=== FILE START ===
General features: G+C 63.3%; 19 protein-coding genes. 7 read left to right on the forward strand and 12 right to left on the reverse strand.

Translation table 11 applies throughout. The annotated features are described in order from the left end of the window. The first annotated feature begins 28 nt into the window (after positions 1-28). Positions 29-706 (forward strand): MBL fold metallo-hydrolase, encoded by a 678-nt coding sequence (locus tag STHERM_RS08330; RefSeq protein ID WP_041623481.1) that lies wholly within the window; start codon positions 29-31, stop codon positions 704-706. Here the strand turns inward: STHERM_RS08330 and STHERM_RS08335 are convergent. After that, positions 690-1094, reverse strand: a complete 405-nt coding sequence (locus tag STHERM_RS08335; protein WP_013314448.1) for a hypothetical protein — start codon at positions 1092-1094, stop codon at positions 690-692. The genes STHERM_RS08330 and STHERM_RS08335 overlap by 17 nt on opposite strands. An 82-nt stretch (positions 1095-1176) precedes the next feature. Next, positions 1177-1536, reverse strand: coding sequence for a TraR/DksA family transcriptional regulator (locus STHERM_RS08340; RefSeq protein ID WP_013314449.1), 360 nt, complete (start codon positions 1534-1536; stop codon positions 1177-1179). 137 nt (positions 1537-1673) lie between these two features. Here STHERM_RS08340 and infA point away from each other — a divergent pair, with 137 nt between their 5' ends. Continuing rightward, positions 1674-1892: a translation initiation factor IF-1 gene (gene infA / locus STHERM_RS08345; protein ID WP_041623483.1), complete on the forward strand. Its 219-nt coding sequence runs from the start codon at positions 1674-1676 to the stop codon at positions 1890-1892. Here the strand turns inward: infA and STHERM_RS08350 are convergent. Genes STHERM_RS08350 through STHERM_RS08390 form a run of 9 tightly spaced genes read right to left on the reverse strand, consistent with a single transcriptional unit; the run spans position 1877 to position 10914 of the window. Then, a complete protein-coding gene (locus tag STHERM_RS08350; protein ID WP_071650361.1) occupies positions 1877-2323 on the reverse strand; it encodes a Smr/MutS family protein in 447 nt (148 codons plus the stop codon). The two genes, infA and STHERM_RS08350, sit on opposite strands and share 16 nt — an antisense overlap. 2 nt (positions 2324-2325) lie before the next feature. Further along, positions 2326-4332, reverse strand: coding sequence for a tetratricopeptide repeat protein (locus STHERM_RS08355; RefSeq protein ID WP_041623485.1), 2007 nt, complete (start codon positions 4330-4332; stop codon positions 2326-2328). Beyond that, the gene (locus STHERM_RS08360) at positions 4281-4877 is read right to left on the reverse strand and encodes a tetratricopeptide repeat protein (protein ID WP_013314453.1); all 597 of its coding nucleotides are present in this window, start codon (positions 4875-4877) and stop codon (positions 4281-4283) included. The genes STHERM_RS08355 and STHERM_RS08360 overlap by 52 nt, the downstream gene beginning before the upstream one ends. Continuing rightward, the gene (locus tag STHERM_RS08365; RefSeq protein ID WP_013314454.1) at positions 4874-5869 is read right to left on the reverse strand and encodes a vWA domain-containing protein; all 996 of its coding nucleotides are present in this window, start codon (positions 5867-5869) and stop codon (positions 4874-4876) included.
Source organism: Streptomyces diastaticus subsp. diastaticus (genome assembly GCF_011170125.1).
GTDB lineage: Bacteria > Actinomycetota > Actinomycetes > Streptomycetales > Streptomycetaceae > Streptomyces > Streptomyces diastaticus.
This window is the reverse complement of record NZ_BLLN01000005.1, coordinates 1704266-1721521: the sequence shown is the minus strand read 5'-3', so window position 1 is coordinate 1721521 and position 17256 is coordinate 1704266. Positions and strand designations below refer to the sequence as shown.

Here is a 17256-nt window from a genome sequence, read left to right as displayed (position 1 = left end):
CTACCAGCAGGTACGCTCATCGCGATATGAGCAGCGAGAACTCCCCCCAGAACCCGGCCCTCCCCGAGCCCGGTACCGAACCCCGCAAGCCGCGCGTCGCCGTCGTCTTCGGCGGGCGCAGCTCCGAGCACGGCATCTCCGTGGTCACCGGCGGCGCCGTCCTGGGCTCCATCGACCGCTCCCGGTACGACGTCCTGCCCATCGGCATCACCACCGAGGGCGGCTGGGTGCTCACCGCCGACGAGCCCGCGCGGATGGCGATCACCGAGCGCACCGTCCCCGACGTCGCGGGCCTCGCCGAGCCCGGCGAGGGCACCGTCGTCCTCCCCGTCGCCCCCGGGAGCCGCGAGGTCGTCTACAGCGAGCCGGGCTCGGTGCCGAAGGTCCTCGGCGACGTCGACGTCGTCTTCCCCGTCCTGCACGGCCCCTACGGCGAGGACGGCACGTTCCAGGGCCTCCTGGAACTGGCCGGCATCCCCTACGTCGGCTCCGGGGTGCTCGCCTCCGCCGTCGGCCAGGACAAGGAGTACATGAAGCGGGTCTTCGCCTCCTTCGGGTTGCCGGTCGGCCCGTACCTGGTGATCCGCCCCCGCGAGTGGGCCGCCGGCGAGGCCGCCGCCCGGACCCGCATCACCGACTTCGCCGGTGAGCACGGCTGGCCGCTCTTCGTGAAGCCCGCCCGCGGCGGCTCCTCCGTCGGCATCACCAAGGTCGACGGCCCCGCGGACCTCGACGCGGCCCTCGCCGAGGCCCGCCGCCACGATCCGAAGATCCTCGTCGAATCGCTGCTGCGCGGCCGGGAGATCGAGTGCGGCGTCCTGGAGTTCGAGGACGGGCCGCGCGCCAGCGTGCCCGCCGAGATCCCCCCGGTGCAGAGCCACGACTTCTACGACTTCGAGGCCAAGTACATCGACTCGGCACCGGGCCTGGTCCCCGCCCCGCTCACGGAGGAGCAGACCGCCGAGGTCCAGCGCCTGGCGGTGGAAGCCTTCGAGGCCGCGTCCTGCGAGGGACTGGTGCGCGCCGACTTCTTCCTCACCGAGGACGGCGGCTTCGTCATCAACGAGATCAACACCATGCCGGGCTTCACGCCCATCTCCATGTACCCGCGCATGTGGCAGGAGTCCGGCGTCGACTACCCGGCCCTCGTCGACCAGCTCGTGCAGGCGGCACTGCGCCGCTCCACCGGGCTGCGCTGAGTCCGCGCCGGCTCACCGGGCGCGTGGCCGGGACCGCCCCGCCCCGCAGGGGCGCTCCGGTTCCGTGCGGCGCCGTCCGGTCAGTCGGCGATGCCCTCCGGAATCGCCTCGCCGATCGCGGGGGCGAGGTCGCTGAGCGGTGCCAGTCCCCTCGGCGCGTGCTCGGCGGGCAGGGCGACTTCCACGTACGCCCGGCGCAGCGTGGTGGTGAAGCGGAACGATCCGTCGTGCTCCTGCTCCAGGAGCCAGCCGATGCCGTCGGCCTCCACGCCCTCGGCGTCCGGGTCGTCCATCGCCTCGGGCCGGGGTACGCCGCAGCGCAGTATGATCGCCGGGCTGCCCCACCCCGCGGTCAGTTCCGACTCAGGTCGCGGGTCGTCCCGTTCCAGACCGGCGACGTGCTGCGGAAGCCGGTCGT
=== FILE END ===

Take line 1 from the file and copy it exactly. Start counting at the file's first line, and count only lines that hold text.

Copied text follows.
General features: G+C 63.3%; 19 protein-coding genes. 7 read left to right on the forward strand and 12 right to left on the reverse strand.